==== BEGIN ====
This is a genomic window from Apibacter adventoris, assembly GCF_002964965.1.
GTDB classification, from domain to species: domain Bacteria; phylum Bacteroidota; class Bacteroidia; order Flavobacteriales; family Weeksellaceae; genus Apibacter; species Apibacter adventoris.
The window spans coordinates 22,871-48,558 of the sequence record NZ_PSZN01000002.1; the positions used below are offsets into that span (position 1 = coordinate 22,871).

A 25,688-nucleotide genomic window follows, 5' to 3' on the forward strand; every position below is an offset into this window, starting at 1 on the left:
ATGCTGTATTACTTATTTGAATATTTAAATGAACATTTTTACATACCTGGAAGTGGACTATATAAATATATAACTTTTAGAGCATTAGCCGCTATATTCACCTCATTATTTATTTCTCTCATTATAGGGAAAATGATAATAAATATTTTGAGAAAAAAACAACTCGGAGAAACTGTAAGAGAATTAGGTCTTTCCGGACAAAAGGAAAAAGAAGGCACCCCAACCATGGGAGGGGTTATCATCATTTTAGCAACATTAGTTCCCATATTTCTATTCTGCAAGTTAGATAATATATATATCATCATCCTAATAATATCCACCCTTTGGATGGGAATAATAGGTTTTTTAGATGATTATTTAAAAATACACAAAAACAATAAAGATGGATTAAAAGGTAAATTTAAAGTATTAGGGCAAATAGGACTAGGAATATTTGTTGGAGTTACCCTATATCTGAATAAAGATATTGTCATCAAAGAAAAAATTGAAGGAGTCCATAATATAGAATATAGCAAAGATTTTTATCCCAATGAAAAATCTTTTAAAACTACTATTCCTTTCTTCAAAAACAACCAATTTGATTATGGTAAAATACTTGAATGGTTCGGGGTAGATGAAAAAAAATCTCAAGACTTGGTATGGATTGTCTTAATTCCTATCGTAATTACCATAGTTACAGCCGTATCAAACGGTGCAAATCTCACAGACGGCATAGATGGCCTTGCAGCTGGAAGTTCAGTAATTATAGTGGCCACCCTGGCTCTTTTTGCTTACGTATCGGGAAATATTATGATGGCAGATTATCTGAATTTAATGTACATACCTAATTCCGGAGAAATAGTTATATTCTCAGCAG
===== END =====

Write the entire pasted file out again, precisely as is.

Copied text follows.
This is a genomic window from Apibacter adventoris, assembly GCF_002964965.1.
GTDB classification, from domain to species: domain Bacteria; phylum Bacteroidota; class Bacteroidia; order Flavobacteriales; family Weeksellaceae; genus Apibacter; species Apibacter adventoris.
The window spans coordinates 22,871-48,558 of the sequence record NZ_PSZN01000002.1; the positions used below are offsets into that span (position 1 = coordinate 22,871).

A 25,688-nucleotide genomic window follows, 5' to 3' on the forward strand; every position below is an offset into this window, starting at 1 on the left:
ATGCTGTATTACTTATTTGAATATTTAAATGAACATTTTTACATACCTGGAAGTGGACTATATAAATATATAACTTTTAGAGCATTAGCCGCTATATTCACCTCATTATTTATTTCTCTCATTATAGGGAAAATGATAATAAATATTTTGAGAAAAAAACAACTCGGAGAAACTGTAAGAGAATTAGGTCTTTCCGGACAAAAGGAAAAAGAAGGCACCCCAACCATGGGAGGGGTTATCATCATTTTAGCAACATTAGTTCCCATATTTCTATTCTGCAAGTTAGATAATATATATATCATCATCCTAATAATATCCACCCTTTGGATGGGAATAATAGGTTTTTTAGATGATTATTTAAAAATACACAAAAACAATAAAGATGGATTAAAAGGTAAATTTAAAGTATTAGGGCAAATAGGACTAGGAATATTTGTTGGAGTTACCCTATATCTGAATAAAGATATTGTCATCAAAGAAAAAATTGAAGGAGTCCATAATATAGAATATAGCAAAGATTTTTATCCCAATGAAAAATCTTTTAAAACTACTATTCCTTTCTTCAAAAACAACCAATTTGATTATGGTAAAATACTTGAATGGTTCGGGGTAGATGAAAAAAAATCTCAAGACTTGGTATGGATTGTCTTAATTCCTATCGTAATTACCATAGTTACAGCCGTATCAAACGGTGCAAATCTCACAGACGGCATAGATGGCCTTGCAGCTGGAAGTTCAGTAATTATAGTGGCCACCCTGGCTCTTTTTGCTTACGTATCGGGAAATATTATGATGGCAGATTATCTGAATTTAATGTACATACCTAATTCCGGAGAAATAGTTATATTCTCAGCAG